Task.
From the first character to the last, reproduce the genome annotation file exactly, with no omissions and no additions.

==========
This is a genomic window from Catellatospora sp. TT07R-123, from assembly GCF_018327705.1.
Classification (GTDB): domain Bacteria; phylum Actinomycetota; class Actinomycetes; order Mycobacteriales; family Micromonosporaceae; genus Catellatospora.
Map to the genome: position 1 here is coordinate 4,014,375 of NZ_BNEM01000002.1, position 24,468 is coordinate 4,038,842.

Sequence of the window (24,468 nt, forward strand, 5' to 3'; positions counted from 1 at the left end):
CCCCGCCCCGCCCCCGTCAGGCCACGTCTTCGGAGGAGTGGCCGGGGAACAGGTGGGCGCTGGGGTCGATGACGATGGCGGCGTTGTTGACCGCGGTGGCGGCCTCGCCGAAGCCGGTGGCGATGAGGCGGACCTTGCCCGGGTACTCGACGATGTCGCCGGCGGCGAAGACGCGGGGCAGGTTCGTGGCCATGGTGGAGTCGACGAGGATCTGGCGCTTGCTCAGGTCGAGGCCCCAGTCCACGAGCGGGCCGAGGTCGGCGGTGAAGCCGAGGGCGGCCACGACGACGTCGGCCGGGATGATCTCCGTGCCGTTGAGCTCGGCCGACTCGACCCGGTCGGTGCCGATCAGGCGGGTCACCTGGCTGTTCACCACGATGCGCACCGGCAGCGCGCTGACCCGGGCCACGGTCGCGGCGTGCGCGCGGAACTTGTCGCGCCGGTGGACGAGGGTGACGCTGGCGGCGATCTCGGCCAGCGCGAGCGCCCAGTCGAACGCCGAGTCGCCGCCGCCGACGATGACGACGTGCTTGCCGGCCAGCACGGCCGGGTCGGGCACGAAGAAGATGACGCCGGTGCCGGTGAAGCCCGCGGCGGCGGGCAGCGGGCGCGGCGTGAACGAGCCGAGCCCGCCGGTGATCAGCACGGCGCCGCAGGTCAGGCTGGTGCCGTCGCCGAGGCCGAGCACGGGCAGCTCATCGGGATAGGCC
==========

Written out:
This is a genomic window from Catellatospora sp. TT07R-123, from assembly GCF_018327705.1.
Classification (GTDB): domain Bacteria; phylum Actinomycetota; class Actinomycetes; order Mycobacteriales; family Micromonosporaceae; genus Catellatospora.
Map to the genome: position 1 here is coordinate 4,014,375 of NZ_BNEM01000002.1, position 24,468 is coordinate 4,038,842.

Sequence of the window (24,468 nt, forward strand, 5' to 3'; positions counted from 1 at the left end):
CCCCGCCCCGCCCCCGTCAGGCCACGTCTTCGGAGGAGTGGCCGGGGAACAGGTGGGCGCTGGGGTCGATGACGATGGCGGCGTTGTTGACCGCGGTGGCGGCCTCGCCGAAGCCGGTGGCGATGAGGCGGACCTTGCCCGGGTACTCGACGATGTCGCCGGCGGCGAAGACGCGGGGCAGGTTCGTGGCCATGGTGGAGTCGACGAGGATCTGGCGCTTGCTCAGGTCGAGGCCCCAGTCCACGAGCGGGCCGAGGTCGGCGGTGAAGCCGAGGGCGGCCACGACGACGTCGGCCGGGATGATCTCCGTGCCGTTGAGCTCGGCCGACTCGACCCGGTCGGTGCCGATCAGGCGGGTCACCTGGCTGTTCACCACGATGCGCACCGGCAGCGCGCTGACCCGGGCCACGGTCGCGGCGTGCGCGCGGAACTTGTCGCGCCGGTGGACGAGGGTGACGCTGGCGGCGATCTCGGCCAGCGCGAGCGCCCAGTCGAACGCCGAGTCGCCGCCGCCGACGATGACGACGTGCTTGCCGGCCAGCACGGCCGGGTCGGGCACGAAGAAGATGACGCCGGTGCCGGTGAAGCCCGCGGCGGCGGGCAGCGGGCGCGGCGTGAACGAGCCGAGCCCGCCGGTGATCAGCACGGCGCCGCAGGTCAGGCTGGTGCCGTCGCCGAGGCCGAGCACGGGCAGCTCATCGGGATAGGCC